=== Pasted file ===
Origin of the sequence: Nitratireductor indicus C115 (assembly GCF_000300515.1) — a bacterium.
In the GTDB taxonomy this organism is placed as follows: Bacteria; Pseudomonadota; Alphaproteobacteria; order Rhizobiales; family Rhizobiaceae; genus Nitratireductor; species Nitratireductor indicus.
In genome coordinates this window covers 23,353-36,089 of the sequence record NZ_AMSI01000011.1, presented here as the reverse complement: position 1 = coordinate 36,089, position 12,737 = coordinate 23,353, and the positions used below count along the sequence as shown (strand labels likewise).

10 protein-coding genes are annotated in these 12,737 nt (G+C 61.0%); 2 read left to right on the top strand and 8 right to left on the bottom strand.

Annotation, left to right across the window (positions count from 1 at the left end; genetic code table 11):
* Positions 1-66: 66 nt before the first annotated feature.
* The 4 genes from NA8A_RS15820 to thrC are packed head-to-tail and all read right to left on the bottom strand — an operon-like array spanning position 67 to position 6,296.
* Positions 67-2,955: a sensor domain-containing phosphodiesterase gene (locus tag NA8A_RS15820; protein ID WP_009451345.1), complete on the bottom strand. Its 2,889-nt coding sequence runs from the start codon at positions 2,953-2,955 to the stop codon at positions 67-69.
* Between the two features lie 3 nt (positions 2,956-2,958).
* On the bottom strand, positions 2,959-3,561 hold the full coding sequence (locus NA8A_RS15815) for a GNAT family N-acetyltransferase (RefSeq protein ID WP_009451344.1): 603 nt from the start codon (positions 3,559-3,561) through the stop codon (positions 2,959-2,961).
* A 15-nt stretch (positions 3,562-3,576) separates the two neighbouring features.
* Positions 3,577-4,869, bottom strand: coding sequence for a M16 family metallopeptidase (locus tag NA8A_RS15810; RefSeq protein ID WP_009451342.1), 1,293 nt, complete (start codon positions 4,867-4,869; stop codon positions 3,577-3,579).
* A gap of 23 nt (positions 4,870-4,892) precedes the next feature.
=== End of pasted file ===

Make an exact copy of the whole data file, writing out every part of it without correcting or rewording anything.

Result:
Origin of the sequence: Nitratireductor indicus C115 (assembly GCF_000300515.1) — a bacterium.
In the GTDB taxonomy this organism is placed as follows: Bacteria; Pseudomonadota; Alphaproteobacteria; order Rhizobiales; family Rhizobiaceae; genus Nitratireductor; species Nitratireductor indicus.
In genome coordinates this window covers 23,353-36,089 of the sequence record NZ_AMSI01000011.1, presented here as the reverse complement: position 1 = coordinate 36,089, position 12,737 = coordinate 23,353, and the positions used below count along the sequence as shown (strand labels likewise).

10 protein-coding genes are annotated in these 12,737 nt (G+C 61.0%); 2 read left to right on the top strand and 8 right to left on the bottom strand.

Annotation, left to right across the window (positions count from 1 at the left end; genetic code table 11):
* Positions 1-66: 66 nt before the first annotated feature.
* The 4 genes from NA8A_RS15820 to thrC are packed head-to-tail and all read right to left on the bottom strand — an operon-like array spanning position 67 to position 6,296.
* Positions 67-2,955: a sensor domain-containing phosphodiesterase gene (locus tag NA8A_RS15820; protein ID WP_009451345.1), complete on the bottom strand. Its 2,889-nt coding sequence runs from the start codon at positions 2,953-2,955 to the stop codon at positions 67-69.
* Between the two features lie 3 nt (positions 2,956-2,958).
* On the bottom strand, positions 2,959-3,561 hold the full coding sequence (locus NA8A_RS15815) for a GNAT family N-acetyltransferase (RefSeq protein ID WP_009451344.1): 603 nt from the start codon (positions 3,559-3,561) through the stop codon (positions 2,959-2,961).
* A 15-nt stretch (positions 3,562-3,576) separates the two neighbouring features.
* Positions 3,577-4,869, bottom strand: coding sequence for a M16 family metallopeptidase (locus tag NA8A_RS15810; RefSeq protein ID WP_009451342.1), 1,293 nt, complete (start codon positions 4,867-4,869; stop codon positions 3,577-3,579).
* A gap of 23 nt (positions 4,870-4,892) precedes the next feature.